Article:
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Beyond Borrowing: Kasaija’s Vision for Sustainable Financial Practices

Finance Minister Matia Kasaija has emphasized that the government cannot continually resort to borrowing to meet ongoing financial demands, many of which could be deferred, delayed, or discarded. Speaking at a pre-budget dialogue organized by the Civil Society Budget Advocacy Group for the 2024/25 financial year, Kasaija firmly expressed his commitment to avoiding perpetual borrowing, stressing the importance of safeguarding the nation’s financial stability. Despite the regular emergence of new requests during Cabinet meetings, Kasaija underscored the necessity of careful prioritization, acknowledging that not all demands are urgent or indispensable.

In response to concerns raised by civil society organizations about the growing public debt, posing challenges to the economy amid sluggish tax revenues, Kasaija highlighted the persistent nature of supplementary budget requests over the past decade. This continues despite previous government commitments to eliminate such practices due to their contribution to increased borrowing and subsequent spikes in public debt.

As of June 2023, the Auditor General, John Muwanga, reported a substantial increase in public debt, reaching Shs96 trillion. Domestic debt accounted for Shs43.6 trillion (45.4 percent), while external debt stood at Shs52.4 trillion (54.6 percent). The escalating public debt continues to strain domestic revenue, projected to decrease from Shs25.2 trillion in the 2023/24 financial year to Shs21.7 trillion in the 2024/25 financial year.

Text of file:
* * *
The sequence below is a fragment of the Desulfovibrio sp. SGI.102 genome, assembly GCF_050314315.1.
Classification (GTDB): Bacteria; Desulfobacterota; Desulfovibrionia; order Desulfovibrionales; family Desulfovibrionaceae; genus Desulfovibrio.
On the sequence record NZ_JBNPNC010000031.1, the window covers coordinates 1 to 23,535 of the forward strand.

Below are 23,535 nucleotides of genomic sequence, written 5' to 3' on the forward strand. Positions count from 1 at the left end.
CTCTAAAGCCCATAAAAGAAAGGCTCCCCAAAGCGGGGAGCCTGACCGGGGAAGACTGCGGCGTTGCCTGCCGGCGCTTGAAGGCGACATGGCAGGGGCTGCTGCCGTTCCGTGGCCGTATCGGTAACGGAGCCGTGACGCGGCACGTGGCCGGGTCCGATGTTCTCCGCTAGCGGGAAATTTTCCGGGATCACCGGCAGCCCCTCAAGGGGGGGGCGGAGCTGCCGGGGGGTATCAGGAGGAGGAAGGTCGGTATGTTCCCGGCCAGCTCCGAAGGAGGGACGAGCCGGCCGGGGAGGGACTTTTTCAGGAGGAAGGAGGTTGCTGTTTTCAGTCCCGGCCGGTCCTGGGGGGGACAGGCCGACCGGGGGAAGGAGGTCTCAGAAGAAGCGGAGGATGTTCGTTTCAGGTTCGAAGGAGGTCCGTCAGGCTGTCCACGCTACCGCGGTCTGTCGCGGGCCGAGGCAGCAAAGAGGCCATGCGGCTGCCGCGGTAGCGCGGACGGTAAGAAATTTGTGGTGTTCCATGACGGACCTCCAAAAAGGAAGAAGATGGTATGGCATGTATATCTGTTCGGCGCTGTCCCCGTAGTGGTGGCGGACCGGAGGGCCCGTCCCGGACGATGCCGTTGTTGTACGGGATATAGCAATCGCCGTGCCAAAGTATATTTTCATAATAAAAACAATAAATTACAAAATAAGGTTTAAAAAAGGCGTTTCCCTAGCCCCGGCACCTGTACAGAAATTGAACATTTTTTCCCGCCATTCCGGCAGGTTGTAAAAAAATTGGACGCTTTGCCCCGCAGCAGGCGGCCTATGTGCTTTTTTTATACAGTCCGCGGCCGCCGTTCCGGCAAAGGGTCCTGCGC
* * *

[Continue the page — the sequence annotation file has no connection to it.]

The allocation of significant funds to debt servicing, a major budgetary component, is expected to rise to Shs3.2 trillion in the 2024/25 financial year from Shs2.6 trillion, diverting resources away from priority sectors of the economy.

Kasaija also addressed criticism from certain government officials who brand him a “miser” for rejecting specific supplementary requests. He emphasized the inevitability of financial constraints, highlighting the importance of prioritizing sectors with significant economic impact, recognizing that financial resources, no matter the amount, will never be sufficient for every sector.

For the 2024/25 financial year, the government has identified key priority sectors, including investments in human capital, infrastructure (roads), peace and security, electricity generation and transmission, and effective disaster management. Kasaija attributed fiscal indiscipline to ministries and government entities that fail to efficiently utilize allocated funds, stressing the necessity for prudent financial management.

Julius Mukunda, the Executive Director of the Civil Society Budget Advocacy Group, expressed concern about the economic consequences of escalating debt, urging the government to address issues such as imprudent borrowing and spending. He highlighted the potential for savings in areas such as domestic and international travel, entertainment, and welfare.


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